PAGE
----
Thursday, January 27, 2011

Spicy green beans and salmon

I don't eat at Chinese buffets much anymore. Mostly, because I can't help but think of all the germs shared with the previous customers but also because I have the hardest time telling what is vegetarian. That doesn't mean I don't crave a little "take-out" food now and again and last night happened to be one of those nights. Thus we had spicy green beans over brown rice alongside grilled salmon, wilted spinach, and sauteed peppers drizzled with the Thai "peanut" sauce I made a few nights ago.

Spicy Green Beans:
This recipe was adapted from my 'Homestyle Vegetarian' cookbook.
  • 1 Tbsp sesame oil
  • 1 long red chili, seeded and finely chopped (I only had a jalapeno so I used that and added red bell pepper slices for color)
  • 1/4-1/2 inch of fresh ginger, peeled and grated
  • 2 garlic cloves, crushed and chopped
  • 14 oz of green beans, ends trimmed and cut into short pieces
  • 1/2 c hoisin sauce
  • 1 Tbsp soft brown sugar
  • 2 Tbsp mirin
Heat the oil in a wok or large frying pan and cook the chili, ginger and garlic for 1 minute (be sure not to burn the garlic, it makes it bitter). Add the beans, hoisin sauce and sugar. Stir fry for 2 minutes. Stir in the mirin and cook for an additional minute, or until the beans are tender but still crunchy. Remove from heat.* Serve over rice (we use brown rice but it does take a little longer to cook). My hubby isn't a big fan of green beans because of their texture so I let them simmer a little longer so they were softer and he was surprised that he liked them and even went back for seconds. :)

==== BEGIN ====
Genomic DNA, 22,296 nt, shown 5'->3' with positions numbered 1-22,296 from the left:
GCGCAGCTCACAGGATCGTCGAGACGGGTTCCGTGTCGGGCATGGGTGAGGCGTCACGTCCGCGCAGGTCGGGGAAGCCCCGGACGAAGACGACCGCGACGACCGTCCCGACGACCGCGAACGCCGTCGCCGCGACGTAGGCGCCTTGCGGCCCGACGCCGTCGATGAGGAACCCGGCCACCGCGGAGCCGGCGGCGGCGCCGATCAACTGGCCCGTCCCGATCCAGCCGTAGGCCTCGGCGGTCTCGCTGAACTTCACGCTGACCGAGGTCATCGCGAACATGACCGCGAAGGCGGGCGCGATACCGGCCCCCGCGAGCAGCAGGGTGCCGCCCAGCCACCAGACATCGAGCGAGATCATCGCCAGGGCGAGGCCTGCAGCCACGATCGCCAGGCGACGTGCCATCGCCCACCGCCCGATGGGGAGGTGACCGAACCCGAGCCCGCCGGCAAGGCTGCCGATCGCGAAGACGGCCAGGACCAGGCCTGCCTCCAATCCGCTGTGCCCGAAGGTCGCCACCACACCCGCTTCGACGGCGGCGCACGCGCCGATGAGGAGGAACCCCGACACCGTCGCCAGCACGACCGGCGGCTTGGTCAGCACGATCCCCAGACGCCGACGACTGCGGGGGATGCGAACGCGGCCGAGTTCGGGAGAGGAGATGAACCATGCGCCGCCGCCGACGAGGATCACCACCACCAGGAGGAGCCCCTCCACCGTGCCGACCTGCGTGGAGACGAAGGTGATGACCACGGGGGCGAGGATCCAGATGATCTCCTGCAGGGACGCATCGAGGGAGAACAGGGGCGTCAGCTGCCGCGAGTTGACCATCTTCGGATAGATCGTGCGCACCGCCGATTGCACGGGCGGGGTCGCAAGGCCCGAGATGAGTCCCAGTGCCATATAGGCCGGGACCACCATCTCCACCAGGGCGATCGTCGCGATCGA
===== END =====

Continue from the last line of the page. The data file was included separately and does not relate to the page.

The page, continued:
*The recipe also suggested 9 oz of roughly chopped tamari roasted almonds (available at most health food stores), which would be fantastic but I didn't have any. Stir in after removing the beans from the heat.
The complete milling that turns brown rice into white rice destroys some of the nutritional value. Therefore, brown rice has more vitamin B3, B1 and B6 in addition to manganese, phosphorus, iron, and fatty acids. Whole grains help control blood pressure and reduce wide fluctuations in blood sugar. Plus, brown rice is higher in fiber and this helps control cholesterol and is more filling.

The extra cooking wilts the green beans and makes them less "pretty." Another way to soften green beans is by boiling them for a few minutes before plunging them into an ice bath to preserve their beautiful color.

Wilted spinach topped with grilled salmon, sauteed bell peppers and jalapenos plus a drizzle of homemade sauce for extra flavor.

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